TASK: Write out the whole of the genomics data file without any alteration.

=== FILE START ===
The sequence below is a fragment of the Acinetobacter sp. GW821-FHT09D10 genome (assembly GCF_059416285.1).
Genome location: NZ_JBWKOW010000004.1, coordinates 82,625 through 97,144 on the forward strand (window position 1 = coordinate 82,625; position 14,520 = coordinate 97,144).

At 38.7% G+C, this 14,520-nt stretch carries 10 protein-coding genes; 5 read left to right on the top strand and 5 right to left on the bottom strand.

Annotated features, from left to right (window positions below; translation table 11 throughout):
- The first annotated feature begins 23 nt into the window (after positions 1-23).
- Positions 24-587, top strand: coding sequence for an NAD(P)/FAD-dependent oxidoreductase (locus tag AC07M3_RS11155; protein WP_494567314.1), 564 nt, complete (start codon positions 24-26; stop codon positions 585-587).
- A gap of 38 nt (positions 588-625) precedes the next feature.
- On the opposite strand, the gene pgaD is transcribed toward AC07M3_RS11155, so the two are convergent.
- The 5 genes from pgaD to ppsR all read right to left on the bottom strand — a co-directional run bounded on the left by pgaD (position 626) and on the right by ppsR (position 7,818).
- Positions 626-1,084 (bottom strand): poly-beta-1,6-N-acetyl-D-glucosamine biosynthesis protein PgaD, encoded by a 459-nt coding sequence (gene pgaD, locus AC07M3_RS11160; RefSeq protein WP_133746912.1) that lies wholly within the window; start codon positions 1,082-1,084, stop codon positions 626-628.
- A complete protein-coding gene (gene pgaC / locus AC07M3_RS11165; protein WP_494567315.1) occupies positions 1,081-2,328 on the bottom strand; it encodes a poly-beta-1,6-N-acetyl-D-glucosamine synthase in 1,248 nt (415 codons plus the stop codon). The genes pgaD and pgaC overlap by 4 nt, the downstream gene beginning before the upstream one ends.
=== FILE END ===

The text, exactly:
The sequence below is a fragment of the Acinetobacter sp. GW821-FHT09D10 genome (assembly GCF_059416285.1).
Genome location: NZ_JBWKOW010000004.1, coordinates 82,625 through 97,144 on the forward strand (window position 1 = coordinate 82,625; position 14,520 = coordinate 97,144).

At 38.7% G+C, this 14,520-nt stretch carries 10 protein-coding genes; 5 read left to right on the top strand and 5 right to left on the bottom strand.

Annotated features, from left to right (window positions below; translation table 11 throughout):
- The first annotated feature begins 23 nt into the window (after positions 1-23).
- Positions 24-587, top strand: coding sequence for an NAD(P)/FAD-dependent oxidoreductase (locus tag AC07M3_RS11155; protein WP_494567314.1), 564 nt, complete (start codon positions 24-26; stop codon positions 585-587).
- A gap of 38 nt (positions 588-625) precedes the next feature.
- On the opposite strand, the gene pgaD is transcribed toward AC07M3_RS11155, so the two are convergent.
- The 5 genes from pgaD to ppsR all read right to left on the bottom strand — a co-directional run bounded on the left by pgaD (position 626) and on the right by ppsR (position 7,818).
- Positions 626-1,084 (bottom strand): poly-beta-1,6-N-acetyl-D-glucosamine biosynthesis protein PgaD, encoded by a 459-nt coding sequence (gene pgaD, locus AC07M3_RS11160; RefSeq protein WP_133746912.1) that lies wholly within the window; start codon positions 1,082-1,084, stop codon positions 626-628.
- A complete protein-coding gene (gene pgaC / locus AC07M3_RS11165; protein WP_494567315.1) occupies positions 1,081-2,328 on the bottom strand; it encodes a poly-beta-1,6-N-acetyl-D-glucosamine synthase in 1,248 nt (415 codons plus the stop codon). The genes pgaD and pgaC overlap by 4 nt, the downstream gene beginning before the upstream one ends.